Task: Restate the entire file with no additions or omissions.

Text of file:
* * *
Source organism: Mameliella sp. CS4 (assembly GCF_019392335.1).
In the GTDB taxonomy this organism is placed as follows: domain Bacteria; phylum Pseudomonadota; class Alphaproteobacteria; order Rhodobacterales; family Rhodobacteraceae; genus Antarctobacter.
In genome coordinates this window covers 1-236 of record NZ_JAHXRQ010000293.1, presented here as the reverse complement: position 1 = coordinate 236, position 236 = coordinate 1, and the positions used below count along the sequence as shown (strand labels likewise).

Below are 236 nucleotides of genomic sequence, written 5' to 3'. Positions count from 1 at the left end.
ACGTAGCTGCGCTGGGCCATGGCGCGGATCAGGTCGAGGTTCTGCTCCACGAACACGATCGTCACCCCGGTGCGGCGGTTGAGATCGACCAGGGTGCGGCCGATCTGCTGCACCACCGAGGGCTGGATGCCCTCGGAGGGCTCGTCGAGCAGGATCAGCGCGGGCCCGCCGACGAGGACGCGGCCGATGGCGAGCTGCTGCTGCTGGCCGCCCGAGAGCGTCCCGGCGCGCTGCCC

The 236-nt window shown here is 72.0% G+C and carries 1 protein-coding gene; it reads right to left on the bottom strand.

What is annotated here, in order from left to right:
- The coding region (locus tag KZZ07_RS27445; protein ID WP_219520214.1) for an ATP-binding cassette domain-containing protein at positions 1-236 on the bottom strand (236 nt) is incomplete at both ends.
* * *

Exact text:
Source organism: Mameliella sp. CS4 (assembly GCF_019392335.1).
In the GTDB taxonomy this organism is placed as follows: domain Bacteria; phylum Pseudomonadota; class Alphaproteobacteria; order Rhodobacterales; family Rhodobacteraceae; genus Antarctobacter.
In genome coordinates this window covers 1-236 of record NZ_JAHXRQ010000293.1, presented here as the reverse complement: position 1 = coordinate 236, position 236 = coordinate 1, and the positions used below count along the sequence as shown (strand labels likewise).

Below are 236 nucleotides of genomic sequence, written 5' to 3'. Positions count from 1 at the left end.
ACGTAGCTGCGCTGGGCCATGGCGCGGATCAGGTCGAGGTTCTGCTCCACGAACACGATCGTCACCCCGGTGCGGCGGTTGAGATCGACCAGGGTGCGGCCGATCTGCTGCACCACCGAGGGCTGGATGCCCTCGGAGGGCTCGTCGAGCAGGATCAGCGCGGGCCCGCCGACGAGGACGCGGCCGATGGCGAGCTGCTGCTGCTGGCCGCCCGAGAGCGTCCCGGCGCGCTGCCC

The 236-nt window shown here is 72.0% G+C and carries 1 protein-coding gene; it reads right to left on the bottom strand.

What is annotated here, in order from left to right:
- The coding region (locus tag KZZ07_RS27445; protein ID WP_219520214.1) for an ATP-binding cassette domain-containing protein at positions 1-236 on the bottom strand (236 nt) is incomplete at both ends.